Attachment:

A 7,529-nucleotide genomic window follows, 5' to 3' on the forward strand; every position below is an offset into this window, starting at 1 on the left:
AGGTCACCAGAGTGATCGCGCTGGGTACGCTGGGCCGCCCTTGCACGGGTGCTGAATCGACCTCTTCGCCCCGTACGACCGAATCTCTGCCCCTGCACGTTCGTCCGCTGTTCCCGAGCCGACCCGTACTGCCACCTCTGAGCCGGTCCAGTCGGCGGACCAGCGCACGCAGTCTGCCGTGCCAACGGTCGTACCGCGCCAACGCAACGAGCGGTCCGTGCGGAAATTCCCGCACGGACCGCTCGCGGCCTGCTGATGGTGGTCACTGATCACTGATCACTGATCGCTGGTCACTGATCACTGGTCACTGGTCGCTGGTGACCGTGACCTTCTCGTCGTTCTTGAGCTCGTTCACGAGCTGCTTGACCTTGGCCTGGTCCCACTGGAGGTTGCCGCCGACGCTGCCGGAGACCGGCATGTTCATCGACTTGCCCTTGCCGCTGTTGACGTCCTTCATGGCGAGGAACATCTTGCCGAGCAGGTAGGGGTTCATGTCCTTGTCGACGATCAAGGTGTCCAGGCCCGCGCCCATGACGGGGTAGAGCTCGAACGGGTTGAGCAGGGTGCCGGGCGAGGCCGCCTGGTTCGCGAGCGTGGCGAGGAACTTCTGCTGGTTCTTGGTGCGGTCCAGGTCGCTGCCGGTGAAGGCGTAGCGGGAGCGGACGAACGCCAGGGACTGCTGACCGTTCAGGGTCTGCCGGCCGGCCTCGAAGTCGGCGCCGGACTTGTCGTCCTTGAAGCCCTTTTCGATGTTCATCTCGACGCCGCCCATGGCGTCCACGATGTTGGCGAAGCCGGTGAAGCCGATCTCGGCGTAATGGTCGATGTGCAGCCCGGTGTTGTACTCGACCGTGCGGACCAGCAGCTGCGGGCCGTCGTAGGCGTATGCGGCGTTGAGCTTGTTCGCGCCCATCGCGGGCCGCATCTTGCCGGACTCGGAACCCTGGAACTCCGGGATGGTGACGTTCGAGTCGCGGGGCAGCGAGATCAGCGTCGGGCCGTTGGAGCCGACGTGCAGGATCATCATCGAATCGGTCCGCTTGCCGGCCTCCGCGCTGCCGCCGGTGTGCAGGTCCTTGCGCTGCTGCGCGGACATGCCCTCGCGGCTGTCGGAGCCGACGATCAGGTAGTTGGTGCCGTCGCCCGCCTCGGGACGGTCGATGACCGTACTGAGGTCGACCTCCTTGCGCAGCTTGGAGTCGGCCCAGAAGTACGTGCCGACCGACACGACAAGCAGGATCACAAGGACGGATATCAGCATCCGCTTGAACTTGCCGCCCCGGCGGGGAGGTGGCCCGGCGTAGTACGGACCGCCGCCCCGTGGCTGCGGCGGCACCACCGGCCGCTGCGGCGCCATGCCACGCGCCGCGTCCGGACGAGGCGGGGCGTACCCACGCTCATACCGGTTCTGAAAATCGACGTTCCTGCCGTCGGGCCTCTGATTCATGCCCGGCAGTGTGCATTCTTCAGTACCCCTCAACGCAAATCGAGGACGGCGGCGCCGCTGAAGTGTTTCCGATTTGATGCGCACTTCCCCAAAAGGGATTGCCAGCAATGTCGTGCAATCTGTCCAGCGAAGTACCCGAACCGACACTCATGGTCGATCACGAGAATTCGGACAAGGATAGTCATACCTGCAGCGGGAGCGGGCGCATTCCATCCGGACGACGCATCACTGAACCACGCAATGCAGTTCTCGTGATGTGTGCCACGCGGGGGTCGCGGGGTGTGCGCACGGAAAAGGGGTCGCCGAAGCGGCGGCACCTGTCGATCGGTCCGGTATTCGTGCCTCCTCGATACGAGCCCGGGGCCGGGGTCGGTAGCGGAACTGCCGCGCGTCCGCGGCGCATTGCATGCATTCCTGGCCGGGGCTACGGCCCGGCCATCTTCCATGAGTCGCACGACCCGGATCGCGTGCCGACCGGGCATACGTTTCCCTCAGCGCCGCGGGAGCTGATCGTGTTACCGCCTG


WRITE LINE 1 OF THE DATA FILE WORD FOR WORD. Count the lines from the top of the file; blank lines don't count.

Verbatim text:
A 7,529-nucleotide genomic window follows, 5' to 3' on the forward strand; every position below is an offset into this window, starting at 1 on the left: